That nn now lets look at how we generally compare the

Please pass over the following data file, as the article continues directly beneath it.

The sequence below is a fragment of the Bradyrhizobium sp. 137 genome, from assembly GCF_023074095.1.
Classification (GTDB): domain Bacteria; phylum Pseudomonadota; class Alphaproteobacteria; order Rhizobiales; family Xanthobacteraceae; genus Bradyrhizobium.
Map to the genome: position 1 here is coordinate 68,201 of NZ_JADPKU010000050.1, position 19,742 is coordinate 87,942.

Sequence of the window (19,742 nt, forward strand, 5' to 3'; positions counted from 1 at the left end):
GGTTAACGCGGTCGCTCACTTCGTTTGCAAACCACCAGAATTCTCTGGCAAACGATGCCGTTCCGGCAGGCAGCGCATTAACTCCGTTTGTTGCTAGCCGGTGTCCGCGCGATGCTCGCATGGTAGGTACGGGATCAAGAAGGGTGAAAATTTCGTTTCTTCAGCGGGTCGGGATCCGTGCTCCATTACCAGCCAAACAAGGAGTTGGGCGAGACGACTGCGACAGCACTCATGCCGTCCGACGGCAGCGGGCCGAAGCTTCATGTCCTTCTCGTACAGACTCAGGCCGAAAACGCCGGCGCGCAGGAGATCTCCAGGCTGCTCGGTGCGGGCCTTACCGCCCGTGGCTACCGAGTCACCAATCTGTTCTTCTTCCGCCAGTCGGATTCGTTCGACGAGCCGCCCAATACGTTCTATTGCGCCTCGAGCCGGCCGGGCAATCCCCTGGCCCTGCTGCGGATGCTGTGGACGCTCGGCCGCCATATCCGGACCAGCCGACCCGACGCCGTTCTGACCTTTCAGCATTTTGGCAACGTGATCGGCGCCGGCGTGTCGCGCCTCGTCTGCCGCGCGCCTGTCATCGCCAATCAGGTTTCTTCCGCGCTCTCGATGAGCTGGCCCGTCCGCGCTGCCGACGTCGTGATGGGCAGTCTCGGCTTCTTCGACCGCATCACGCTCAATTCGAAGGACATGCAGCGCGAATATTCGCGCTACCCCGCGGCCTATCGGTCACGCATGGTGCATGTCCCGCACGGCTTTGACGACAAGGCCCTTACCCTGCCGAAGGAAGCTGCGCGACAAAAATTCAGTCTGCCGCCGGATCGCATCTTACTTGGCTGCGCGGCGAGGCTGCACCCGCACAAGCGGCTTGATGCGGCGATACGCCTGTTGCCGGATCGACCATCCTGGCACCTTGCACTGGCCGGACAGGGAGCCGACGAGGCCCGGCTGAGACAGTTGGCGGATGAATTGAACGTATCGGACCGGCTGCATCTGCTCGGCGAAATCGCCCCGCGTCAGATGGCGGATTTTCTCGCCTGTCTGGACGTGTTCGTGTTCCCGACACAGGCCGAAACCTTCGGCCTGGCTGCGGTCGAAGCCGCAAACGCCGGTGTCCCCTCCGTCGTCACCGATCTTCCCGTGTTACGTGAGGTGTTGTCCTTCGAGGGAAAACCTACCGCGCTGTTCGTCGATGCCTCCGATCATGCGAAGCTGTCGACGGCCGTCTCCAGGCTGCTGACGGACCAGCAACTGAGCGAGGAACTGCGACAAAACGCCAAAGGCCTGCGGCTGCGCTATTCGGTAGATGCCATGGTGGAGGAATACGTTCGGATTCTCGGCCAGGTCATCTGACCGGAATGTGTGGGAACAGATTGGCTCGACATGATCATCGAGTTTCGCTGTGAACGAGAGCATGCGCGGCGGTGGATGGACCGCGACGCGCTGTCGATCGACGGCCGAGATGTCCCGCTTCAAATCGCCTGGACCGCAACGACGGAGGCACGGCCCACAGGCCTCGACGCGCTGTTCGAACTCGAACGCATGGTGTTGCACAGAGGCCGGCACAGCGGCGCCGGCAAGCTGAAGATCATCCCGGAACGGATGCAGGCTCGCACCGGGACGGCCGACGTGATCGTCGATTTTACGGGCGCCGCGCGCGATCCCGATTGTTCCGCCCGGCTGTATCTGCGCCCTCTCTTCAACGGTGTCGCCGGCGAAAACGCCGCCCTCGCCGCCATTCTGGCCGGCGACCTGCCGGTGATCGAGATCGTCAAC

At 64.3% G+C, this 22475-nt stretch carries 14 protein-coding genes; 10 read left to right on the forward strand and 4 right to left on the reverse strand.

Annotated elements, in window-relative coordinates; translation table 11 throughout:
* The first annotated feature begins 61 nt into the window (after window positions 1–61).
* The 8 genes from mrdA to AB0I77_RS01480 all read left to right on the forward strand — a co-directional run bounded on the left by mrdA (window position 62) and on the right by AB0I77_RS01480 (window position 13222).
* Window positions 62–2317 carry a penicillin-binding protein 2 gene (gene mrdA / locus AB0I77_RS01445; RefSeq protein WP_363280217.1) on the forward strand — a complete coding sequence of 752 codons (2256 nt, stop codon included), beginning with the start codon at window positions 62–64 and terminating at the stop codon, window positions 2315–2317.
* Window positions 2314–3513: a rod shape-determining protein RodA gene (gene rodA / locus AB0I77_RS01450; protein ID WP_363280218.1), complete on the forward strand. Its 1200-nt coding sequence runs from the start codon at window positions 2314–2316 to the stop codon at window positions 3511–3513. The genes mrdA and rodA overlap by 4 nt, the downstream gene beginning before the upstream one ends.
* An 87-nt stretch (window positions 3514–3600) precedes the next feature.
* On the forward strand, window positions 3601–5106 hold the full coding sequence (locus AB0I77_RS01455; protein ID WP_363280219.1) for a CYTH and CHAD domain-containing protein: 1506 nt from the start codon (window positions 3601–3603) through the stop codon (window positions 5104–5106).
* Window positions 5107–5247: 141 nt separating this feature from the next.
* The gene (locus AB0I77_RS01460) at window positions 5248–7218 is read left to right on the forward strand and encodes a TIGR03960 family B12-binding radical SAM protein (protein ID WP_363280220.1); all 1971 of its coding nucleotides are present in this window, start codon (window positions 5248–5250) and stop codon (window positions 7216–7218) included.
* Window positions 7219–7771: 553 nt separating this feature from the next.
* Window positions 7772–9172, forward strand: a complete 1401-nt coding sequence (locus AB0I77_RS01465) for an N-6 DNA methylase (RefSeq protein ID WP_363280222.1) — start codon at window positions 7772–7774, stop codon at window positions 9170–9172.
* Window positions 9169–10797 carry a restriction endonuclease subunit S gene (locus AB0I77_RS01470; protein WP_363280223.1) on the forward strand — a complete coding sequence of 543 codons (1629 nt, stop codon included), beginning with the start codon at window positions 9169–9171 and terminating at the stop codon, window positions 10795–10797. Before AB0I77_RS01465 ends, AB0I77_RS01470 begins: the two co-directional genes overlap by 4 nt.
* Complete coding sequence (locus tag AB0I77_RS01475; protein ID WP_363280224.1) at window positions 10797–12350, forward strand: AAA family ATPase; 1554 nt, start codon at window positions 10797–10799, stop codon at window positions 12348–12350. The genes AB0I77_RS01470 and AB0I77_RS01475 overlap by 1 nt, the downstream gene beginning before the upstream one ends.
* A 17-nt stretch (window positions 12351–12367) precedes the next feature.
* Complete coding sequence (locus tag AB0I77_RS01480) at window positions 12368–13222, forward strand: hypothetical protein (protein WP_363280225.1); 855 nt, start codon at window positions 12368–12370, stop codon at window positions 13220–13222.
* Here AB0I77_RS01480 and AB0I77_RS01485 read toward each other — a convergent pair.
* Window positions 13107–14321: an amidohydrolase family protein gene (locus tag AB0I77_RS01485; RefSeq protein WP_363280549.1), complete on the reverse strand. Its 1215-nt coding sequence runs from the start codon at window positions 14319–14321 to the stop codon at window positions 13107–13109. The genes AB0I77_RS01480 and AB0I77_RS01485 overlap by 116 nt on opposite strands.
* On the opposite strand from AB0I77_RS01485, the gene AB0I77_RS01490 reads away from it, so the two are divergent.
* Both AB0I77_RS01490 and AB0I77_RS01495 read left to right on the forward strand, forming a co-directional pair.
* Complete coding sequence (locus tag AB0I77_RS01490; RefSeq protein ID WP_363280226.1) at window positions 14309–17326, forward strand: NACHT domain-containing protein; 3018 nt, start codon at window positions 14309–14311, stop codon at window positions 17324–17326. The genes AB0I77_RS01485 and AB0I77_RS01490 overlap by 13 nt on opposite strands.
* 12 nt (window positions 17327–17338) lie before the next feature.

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Unformatted text preview: e use a notation called big-O. We big So order n2 is written O(n2). Applied Programming So we need to look at best/worst case So best/worst performance. All three of the sorting algorithms discussed so far All are O(n2). are Is there some initial arrangement of the data which Is makes the algorithm perform better or worse than O(n2)? O(n This doesn't mean that they're all equal. Selection Sort has constant performance. They differ in the constant multiplier. Thus, if the data is already sorted, it will take just Thus, as long as if the data is in reverse order. as But, they all act the same as n increases. Programming Applied Applied Programming For Bubble Sort, one pass through the data is all For that is needed to recognise this. No exchanges are required. So it becomes O(n). No But, if the data is completely reversed, the full set But, of comparisons and all the moves will be needed, so worst case is O(n2). so On average, less than n(n-1)/2 comparisons will 1)/2 be needed. be Applied Programming Applied Can we improve on O(n2)? Applied Programming Insertion Sort's best case is sorted. Each new entry is compared to the last of the Each already sorted data. So O(n). already The worst case is again reversed data. This is O(n2). The average is about n(n-1)/4, still O(n2). So Selection seems to be worst, followed by So Bubble and Insertion. This is only on comparisons – not moves. Applied Programming...
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